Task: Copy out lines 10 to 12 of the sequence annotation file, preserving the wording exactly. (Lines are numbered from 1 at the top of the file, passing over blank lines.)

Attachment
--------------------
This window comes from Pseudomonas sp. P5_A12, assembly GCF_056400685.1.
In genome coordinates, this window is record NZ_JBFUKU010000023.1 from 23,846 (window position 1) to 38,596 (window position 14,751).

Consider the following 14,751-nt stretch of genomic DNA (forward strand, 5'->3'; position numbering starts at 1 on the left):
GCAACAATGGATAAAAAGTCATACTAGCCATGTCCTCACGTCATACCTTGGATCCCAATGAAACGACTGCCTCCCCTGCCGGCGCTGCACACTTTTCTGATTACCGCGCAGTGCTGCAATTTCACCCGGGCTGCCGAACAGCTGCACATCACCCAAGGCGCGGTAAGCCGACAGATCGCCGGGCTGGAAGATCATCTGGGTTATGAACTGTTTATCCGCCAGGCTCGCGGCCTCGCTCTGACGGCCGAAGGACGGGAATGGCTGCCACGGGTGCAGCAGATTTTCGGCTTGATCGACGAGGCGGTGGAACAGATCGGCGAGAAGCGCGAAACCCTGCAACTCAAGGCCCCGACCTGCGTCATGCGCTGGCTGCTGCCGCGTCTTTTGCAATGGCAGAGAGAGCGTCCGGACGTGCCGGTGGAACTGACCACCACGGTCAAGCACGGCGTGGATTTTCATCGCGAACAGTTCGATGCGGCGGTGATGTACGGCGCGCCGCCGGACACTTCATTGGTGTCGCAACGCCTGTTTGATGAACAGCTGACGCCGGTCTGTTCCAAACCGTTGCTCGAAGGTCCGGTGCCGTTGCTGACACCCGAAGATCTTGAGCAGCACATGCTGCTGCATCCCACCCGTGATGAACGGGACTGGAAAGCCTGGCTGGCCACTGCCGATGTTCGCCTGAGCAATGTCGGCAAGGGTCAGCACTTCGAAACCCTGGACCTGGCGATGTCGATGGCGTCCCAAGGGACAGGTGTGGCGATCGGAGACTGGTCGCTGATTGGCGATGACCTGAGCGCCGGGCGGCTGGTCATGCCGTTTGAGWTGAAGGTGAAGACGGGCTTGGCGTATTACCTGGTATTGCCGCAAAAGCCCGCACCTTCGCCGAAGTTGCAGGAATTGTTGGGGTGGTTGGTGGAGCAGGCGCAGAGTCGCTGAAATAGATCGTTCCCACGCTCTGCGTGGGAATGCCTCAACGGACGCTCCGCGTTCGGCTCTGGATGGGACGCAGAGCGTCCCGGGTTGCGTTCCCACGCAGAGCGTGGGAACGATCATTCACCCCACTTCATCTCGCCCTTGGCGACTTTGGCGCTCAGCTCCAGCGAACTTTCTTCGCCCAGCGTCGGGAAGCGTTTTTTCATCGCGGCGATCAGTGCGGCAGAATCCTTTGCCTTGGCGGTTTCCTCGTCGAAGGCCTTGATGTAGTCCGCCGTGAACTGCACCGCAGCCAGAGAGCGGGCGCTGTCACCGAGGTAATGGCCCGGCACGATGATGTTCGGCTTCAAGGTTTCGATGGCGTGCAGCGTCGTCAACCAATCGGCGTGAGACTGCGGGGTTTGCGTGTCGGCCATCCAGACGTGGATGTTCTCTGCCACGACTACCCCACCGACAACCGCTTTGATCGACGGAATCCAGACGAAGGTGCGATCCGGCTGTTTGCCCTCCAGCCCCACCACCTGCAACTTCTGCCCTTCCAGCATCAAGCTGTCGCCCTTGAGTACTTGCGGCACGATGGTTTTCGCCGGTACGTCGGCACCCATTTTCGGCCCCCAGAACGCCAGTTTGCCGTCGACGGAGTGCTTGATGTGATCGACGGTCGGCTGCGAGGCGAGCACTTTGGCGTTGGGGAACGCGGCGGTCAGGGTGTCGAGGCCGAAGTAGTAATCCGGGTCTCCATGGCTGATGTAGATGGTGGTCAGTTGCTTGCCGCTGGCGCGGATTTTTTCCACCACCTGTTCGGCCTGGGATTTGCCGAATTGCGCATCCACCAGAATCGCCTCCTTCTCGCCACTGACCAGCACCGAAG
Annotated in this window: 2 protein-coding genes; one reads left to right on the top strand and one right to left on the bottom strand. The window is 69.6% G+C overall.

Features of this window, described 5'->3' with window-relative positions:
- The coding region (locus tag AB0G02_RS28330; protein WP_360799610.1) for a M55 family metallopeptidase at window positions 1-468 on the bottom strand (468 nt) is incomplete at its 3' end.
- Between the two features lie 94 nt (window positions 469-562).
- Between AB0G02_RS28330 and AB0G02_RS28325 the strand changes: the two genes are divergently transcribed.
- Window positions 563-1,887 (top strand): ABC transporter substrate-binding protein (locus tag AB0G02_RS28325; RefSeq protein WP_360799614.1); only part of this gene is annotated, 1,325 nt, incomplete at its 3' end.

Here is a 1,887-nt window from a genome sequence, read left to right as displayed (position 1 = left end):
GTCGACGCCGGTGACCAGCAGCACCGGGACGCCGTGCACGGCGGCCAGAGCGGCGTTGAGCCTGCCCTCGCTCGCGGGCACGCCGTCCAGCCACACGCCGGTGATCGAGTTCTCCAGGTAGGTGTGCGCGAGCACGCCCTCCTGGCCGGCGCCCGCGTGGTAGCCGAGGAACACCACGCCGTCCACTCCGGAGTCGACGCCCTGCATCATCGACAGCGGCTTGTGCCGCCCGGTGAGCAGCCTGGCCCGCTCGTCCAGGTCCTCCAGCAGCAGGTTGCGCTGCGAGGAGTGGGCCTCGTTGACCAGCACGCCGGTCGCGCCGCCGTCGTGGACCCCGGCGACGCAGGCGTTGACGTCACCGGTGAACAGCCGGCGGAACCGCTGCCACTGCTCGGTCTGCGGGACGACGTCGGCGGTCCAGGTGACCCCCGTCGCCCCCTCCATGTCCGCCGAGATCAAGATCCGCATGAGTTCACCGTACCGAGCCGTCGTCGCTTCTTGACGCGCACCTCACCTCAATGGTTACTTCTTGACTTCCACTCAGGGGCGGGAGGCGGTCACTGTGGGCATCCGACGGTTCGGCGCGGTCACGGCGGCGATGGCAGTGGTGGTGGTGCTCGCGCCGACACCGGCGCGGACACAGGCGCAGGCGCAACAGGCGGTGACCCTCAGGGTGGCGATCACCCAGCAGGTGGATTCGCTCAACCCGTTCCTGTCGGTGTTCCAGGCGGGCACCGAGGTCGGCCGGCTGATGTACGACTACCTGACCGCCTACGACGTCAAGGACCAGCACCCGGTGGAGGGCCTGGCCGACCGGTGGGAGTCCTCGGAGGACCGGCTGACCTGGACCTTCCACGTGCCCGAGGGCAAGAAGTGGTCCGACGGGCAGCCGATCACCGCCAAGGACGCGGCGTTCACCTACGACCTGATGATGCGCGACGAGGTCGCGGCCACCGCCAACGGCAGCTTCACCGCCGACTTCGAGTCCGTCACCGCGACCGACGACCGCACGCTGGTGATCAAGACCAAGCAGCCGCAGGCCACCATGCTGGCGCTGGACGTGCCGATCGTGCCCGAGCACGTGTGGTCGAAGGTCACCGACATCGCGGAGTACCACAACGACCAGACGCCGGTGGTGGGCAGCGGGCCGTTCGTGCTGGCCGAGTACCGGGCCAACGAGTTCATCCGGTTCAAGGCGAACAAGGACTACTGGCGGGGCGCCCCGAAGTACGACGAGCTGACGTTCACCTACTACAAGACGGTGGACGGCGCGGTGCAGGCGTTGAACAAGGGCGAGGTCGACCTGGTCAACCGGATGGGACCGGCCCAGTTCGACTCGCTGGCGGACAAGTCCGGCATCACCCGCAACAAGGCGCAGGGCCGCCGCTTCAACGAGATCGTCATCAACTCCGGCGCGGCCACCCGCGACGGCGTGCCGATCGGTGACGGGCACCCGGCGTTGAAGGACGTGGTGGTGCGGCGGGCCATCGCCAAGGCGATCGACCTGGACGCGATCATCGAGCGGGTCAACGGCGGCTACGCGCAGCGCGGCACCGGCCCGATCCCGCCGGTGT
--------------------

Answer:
- Window positions 563-1,887 (top strand): ABC transporter substrate-binding protein (locus tag AB0G02_RS28325; RefSeq protein WP_360799614.1); only part of this gene is annotated, 1,325 nt, incomplete at its 3' end.

Here is a 1,887-nt window from a genome sequence, read left to right as displayed (position 1 = left end):
GTCGACGCCGGTGACCAGCAGCACCGGGACGCCGTGCACGGCGGCCAGAGCGGCGTTGAGCCTGCCCTCGCTCGCGGGCACGCCGTCCAGCCACACGCCGGTGATCGAGTTCTCCAGGTAGGTGTGCGCGAGCACGCCCTCCTGGCCGGCGCCCGCGTGGTAGCCGAGGAACACCACGCCGTCCACTCCGGAGTCGACGCCCTGCATCATCGACAGCGGCTTGTGCCGCCCGGTGAGCAGCCTGGCCCGCTCGTCCAGGTCCTCCAGCAGCAGGTTGCGCTGCGAGGAGTGGGCCTCGTTGACCAGCACGCCGGTCGCGCCGCCGTCGTGGACCCCGGCGACGCAGGCGTTGACGTCACCGGTGAACAGCCGGCGGAACCGCTGCCACTGCTCGGTCTGCGGGACGACGTCGGCGGTCCAGGTGACCCCCGTCGCCCCCTCCATGTCCGCCGAGATCAAGATCCGCATGAGTTCACCGTACCGAGCCGTCGTCGCTTCTTGACGCGCACCTCACCTCAATGGTTACTTCTTGACTTCCACTCAGGGGCGGGAGGCGGTCACTGTGGGCATCCGACGGTTCGGCGCGGTCACGGCGGCGATGGCAGTGGTGGTGGTGCTCGCGCCGACACCGGCGCGGACACAGGCGCAGGCGCAACAGGCGGTGACCCTCAGGGTGGCGATCACCCAGCAGGTGGATTCGCTCAACCCGTTCCTGTCGGTGTTCCAGGCGGGCACCGAGGTCGGCCGGCTGATGTACGACTACCTGACCGCCTACGACGTCAAGGACCAGCACCCGGTGGAGGGCCTGGCCGACCGGTGGGAGTCCTCGGAGGACCGGCTGACCTGGACCTTCCACGTGCCCGAGGGCAAGAAGTGGTCCGACGGGCAGCCGATCACCGCCAAGGACGCGGCGTTCACCTACGACCTGATGATGCGCGACGAGGTCGCGGCCACCGCCAACGGCAGCTTCACCGCCGACTTCGAGTCCGTCACCGCGACCGACGACCGCACGCTGGTGATCAAGACCAAGCAGCCGCAGGCCACCATGCTGGCGCTGGACGTGCCGATCGTGCCCGAGCACGTGTGGTCGAAGGTCACCGACATCGCGGAGTACCACAACGACCAGACGCCGGTGGTGGGCAGCGGGCCGTTCGTGCTGGCCGAGTACCGGGCCAACGAGTTCATCCGGTTCAAGGCGAACAAGGACTACTGGCGGGGCGCCCCGAAGTACGACGAGCTGACGTTCACCTACTACAAGACGGTGGACGGCGCGGTGCAGGCGTTGAACAAGGGCGAGGTCGACCTGGTCAACCGGATGGGACCGGCCCAGTTCGACTCGCTGGCGGACAAGTCCGGCATCACCCGCAACAAGGCGCAGGGCCGCCGCTTCAACGAGATCGTCATCAACTCCGGCGCGGCCACCCGCGACGGCGTGCCGATCGGTGACGGGCACCCGGCGTTGAAGGACGTGGTGGTGCGGCGGGCCATCGCCAAGGCGATCGACCTGGACGCGATCATCGAGCGGGTCAACGGCGGCTACGCGCAGCGCGGCACCGGCCCGATCCCGCCGGTGT